How to Start a Bridging Loan Company – The Experts Weigh In
The past couple of years have been lucrative for bridging firms. As banks struggled to cope with the pressure, specialist lenders surged in to fill the gap.
Now bridging companies – once such a niche corner of the market – are exploding into the mainstream.
The end of 2021 saw a rush in bridging loan applicants as property buyers raced to take last-minute advantage of the stamp duty cuts.
It’s a great time to be a bridging lender, and for new market entrants, this year could prove to be a golden opportunity.
So, how can start your own bridging loan firm? We spoke to three leading experts who’ve been there, done it and got the t-shirts.
For any ambitious new bridging lenders out, here’s a seven-point checklist to get you off on the right track.
Make sure you have enough experience
“Experience of working in the sector is imperative”, highlights the CEO and Founder of the hugely successful Hope Capital, Jonathan Sealey. For Sealey, who built-up his 20+ strong bridging company from scratch, the time he spent learning the ropes was invaluable.
On average, the crème de la crème of founders are not fresh out of college (no matter what myths Silicon Valley may perpetuate).
The most up-and-coming tend to be around 45 years old when they set up their business – probably thanks to the lorry-loads of experience behind them.
Find your niche
“Decide where you want to sit in the market and own it”, advises Michael Stratton, CEO and founder of MS Lending Group. Having your unique selling point will help you differentiate from competitors and stand out from the crowd.
For bridging lenders this could mean homing in on a particular client or property group. For example, in the UK today there is a roaring gap in the market for Islamic Finance, where just a few bridging companies are thriving. Looking out for other underserved communities could prove to be beneficial for everyone.
Make a business plan
“Have a plan, know your niche and stick to it”, says straight-talking Stratton. While you will inevitably need to adapt from time to time, creating a robust business model will help focus your strategy and identify any weaknesses.
“In very simple terms, we make a return when we make sure that we lend money that can be paid back by the borrower”, says Sealey, explaining his bridging business model.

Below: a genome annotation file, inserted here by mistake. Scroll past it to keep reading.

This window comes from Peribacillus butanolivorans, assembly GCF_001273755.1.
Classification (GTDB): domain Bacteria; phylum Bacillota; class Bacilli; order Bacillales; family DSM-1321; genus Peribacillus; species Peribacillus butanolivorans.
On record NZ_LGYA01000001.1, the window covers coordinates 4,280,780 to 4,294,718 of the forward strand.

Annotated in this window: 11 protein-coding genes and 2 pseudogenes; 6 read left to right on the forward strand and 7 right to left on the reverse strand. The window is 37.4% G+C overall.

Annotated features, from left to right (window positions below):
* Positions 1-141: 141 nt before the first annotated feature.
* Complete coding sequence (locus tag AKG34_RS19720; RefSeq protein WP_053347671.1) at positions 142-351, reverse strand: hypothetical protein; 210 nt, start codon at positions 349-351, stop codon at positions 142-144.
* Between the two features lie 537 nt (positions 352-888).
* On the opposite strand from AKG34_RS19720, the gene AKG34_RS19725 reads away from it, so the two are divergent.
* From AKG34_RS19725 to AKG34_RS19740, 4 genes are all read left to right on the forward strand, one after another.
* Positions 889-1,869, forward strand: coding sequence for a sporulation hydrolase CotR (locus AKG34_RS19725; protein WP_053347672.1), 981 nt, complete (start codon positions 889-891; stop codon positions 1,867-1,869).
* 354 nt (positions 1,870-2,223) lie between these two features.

“Some of the money we lend is from funders that we work with, but we also put our own money into every deal we do. Our aim is to keep a balance between risk and a competitive proposition to Brokers and borrowers”.
Figure out your finances
“Be sure of your funding”, recommends Damien Druce, Executive Director of Black & White Bridging. Bridging firms normally secure money through lenders and investors, so it’s important to maintain strong relationships.
Before you get started, ensure that you have cash source or bullet-proof lender to back you, otherwise you could come out of it looking red-faced.
Strengthen your network
“Origination of business in the early days is key”, explains Sealey. “And my contact base I had gathered from 11 years in the industry really came into fruition”. Druce agrees. One of his top three rules for starting your own bridging company is to always, “treat brokers with respect”.
Building strong relationships can really pay off! Across the COVID-19 period, 82% of bridging lenders in the UK felt supported by their funders. And a whopping 63% felt super strongly supported. The data suggests that once you’re in, you’re in. The connections hold up against pandemic-strength pressure.
Adapt to change
“We’ve had to adapt to several changes over the years”, reveals Sealey. “Whether that be the need introduce new processes, or a demand in a specific area to name a few!” Being able to stay with the times and adjust when needed is an important part of growing and staying competitive.
This is especially relevant when it comes to game-changing new developments in Bridging Technology or BridgeTech.
A staggering 48% of bridging lenders admit that technology adoption is one of their most important challenges to overcome – especially when it comes to leveraging open banking.
Getting ahead of the tech game can help new entrants rocket ahead, especially as they’re not held back by legacy mainframes.
Don’t feel pressure to grow faster than you’re able to, it’s much better to be strong and steady. For Druce, this is one of the most important rules new entrants should live by. “Don’t promise what you can’t deliver”, he warns.
“The company originally began as a one-man band”, remembers Sealey. “I would sit in the corner of my first office and have to wear multiple hats throughout the day, depending on what I was focusing on”.
It wasn’t until two years later that he hired his first employees. Now a decade later, Hope Capital is still marching onwards, with an impressive 23 employees and they recently added two more to their team.
To risk or not to risk?
The bridging finance industry is booming. “There is no doubt that there is a strong appetite for bridging loans in the property market at the moment”, says Sealey. “This of course means there is an opportunity for a multitude of lenders”.
But with vast rewards comes vast risks too. Underwriters know this better than anyone!
Starting a business can be incredibly stressful – even for self-employed freelance writers it can feel overwhelming sometimes! Always put your mental health first.
If you’re one of the brave souls planning to start your own bridging loan company, we’d love to hear from you. Let us know about your journey!
Hannah Duncan is a freelance writer with a passion for finance, sustainable investing and fintech. She loves writing engaging content for industry magazines and investment services, as well as keeping a personal blog at www.hdinvestmentcontent.com